Most of the writings I've read on the topic of traumatic "recovered memories" have had an all-or-nothing attitude: Either they were inclined to trust all (or at least most) "recovered memories" of trauma, or they were inclined to distrust all of them. Until just the past few days, I don't recall ever reading any intermediate stances except by a few of the people who endorse truly wacky SRA claims. And I never encountered anyone who provided any useful, down-to-earth advice on how to distinguish between probably-true and probably-false recovered memories of trauma. Admittedly I haven't been staying up-to-date on the relevant academic literature, so it's quite possible I missed something important.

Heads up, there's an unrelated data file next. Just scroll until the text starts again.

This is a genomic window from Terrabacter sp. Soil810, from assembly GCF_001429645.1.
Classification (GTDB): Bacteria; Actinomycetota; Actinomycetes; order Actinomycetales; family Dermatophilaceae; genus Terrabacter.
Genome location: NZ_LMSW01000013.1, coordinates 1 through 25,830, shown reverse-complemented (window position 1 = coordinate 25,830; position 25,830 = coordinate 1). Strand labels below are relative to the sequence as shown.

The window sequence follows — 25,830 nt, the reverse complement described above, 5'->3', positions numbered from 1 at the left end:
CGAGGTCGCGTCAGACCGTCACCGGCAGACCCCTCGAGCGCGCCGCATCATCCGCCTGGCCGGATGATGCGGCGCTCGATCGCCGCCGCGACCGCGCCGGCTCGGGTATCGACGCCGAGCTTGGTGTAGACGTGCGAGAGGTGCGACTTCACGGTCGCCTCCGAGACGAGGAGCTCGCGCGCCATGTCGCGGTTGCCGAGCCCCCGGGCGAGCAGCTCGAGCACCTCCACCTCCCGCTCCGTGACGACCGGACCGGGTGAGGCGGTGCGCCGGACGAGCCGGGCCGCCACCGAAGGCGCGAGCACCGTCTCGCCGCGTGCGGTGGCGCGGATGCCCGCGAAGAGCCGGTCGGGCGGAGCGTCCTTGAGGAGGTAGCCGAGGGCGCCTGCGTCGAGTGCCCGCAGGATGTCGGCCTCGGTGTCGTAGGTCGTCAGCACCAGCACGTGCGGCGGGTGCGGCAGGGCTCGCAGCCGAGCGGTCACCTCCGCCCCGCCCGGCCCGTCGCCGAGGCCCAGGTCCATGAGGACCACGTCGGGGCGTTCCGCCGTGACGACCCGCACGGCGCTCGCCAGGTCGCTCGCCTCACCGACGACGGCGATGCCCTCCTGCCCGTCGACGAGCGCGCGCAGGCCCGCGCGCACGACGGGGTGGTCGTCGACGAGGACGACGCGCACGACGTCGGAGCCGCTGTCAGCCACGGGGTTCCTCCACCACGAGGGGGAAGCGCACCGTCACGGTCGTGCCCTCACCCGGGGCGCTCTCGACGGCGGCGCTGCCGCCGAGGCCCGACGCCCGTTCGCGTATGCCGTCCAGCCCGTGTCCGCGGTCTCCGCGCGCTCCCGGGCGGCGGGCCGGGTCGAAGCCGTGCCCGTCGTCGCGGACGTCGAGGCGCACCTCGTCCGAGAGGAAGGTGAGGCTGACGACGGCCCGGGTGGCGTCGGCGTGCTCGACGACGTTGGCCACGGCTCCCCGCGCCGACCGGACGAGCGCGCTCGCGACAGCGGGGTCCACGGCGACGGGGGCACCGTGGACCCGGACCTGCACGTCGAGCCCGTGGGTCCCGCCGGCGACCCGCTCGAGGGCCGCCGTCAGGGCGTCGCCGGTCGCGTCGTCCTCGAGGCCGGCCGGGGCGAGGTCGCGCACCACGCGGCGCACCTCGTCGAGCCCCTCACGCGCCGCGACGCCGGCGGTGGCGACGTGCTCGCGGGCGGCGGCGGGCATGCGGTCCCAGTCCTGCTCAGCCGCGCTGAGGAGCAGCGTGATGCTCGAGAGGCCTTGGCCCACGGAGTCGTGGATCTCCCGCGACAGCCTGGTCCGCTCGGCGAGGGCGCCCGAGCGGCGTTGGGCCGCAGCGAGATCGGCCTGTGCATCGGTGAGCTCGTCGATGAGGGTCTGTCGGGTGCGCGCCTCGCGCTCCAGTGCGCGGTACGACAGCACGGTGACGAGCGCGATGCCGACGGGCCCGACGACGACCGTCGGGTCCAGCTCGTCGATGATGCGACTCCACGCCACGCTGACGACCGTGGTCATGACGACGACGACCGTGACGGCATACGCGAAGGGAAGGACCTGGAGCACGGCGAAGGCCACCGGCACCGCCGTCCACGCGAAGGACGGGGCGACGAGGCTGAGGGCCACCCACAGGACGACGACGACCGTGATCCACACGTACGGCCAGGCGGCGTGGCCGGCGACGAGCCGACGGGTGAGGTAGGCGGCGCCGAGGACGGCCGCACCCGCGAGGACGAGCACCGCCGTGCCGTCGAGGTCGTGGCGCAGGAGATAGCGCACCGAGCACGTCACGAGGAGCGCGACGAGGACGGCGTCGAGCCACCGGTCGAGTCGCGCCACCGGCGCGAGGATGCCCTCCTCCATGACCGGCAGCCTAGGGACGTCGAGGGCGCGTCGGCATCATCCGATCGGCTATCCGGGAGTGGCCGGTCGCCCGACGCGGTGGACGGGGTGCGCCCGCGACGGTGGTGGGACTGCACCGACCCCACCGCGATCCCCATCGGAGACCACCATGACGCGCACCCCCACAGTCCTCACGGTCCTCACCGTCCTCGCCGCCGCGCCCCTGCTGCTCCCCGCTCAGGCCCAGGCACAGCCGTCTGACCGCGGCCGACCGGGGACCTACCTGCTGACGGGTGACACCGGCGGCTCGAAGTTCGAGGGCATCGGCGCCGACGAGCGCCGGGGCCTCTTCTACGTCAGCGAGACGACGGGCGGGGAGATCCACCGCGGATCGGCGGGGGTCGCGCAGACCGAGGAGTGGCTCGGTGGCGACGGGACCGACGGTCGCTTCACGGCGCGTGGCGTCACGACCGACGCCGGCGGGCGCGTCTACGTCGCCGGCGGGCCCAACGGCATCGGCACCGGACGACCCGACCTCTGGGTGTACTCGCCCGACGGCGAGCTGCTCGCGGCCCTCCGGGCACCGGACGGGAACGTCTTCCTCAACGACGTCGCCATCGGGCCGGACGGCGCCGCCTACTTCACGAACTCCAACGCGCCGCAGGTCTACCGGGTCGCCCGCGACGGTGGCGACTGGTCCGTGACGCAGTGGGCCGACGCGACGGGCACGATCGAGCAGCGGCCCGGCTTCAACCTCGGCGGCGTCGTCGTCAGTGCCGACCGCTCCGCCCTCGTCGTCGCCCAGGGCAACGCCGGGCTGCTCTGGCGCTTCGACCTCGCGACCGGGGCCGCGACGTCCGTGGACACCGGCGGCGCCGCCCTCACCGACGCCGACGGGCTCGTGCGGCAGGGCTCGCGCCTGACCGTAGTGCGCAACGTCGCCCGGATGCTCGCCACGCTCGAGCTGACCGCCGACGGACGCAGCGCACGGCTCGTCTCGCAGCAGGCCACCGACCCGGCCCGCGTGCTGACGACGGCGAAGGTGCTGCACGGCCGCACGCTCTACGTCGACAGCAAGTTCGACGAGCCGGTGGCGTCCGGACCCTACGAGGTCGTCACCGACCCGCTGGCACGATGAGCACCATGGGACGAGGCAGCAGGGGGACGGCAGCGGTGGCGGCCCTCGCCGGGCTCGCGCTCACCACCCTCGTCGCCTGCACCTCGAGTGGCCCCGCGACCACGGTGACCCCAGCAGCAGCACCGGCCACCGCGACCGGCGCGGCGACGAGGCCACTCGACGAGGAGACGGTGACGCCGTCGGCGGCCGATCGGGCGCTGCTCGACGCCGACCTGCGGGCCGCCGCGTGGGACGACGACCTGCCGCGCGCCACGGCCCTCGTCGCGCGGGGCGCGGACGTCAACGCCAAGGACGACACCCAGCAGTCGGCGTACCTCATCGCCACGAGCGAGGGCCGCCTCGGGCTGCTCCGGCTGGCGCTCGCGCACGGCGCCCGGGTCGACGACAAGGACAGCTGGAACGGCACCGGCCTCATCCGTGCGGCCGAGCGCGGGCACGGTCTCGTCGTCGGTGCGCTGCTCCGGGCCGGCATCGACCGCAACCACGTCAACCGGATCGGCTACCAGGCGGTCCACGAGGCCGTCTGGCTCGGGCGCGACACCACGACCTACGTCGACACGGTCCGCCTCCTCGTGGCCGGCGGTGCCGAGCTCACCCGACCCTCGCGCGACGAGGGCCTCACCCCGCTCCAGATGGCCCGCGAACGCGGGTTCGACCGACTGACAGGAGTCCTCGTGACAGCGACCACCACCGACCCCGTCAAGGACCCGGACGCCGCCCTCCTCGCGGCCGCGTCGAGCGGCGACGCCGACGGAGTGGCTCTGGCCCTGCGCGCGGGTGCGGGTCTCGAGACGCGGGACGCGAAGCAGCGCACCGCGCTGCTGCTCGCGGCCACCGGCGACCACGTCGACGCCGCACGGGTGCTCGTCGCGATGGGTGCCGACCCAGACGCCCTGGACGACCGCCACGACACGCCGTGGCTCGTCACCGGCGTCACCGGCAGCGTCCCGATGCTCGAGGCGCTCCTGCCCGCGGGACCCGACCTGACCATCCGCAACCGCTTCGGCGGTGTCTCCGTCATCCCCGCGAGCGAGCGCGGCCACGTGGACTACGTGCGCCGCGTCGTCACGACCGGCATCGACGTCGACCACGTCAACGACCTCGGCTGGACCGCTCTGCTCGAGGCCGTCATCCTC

In my Talk To Action post "Exorcism and religious intolerance," Tue Feb 01, 2011, I refereed briefly to the SRA scare and "recovered memories." Someone with the name OldChaosoftheSun replied with a comment arguing that recovered memories are indeed a real phenomenon -- and so too did ArchaeoBob, whom I am inclined to respect, here and here.
In my reply to ArchaeoBob, I said I would be "interested to learn more about the circumstances under which a recovered memory is likely to be true." ArchaeoBob replied with what seems to me -- at first glance, at least -- to be a very credible, down-to-earth list of differences between probably-true and probably-false recovered memories. Of course, I'm no expert on memory and not really in a good position to evaluate the validity of his list, but at least it's not prima facie wacky in my opinion.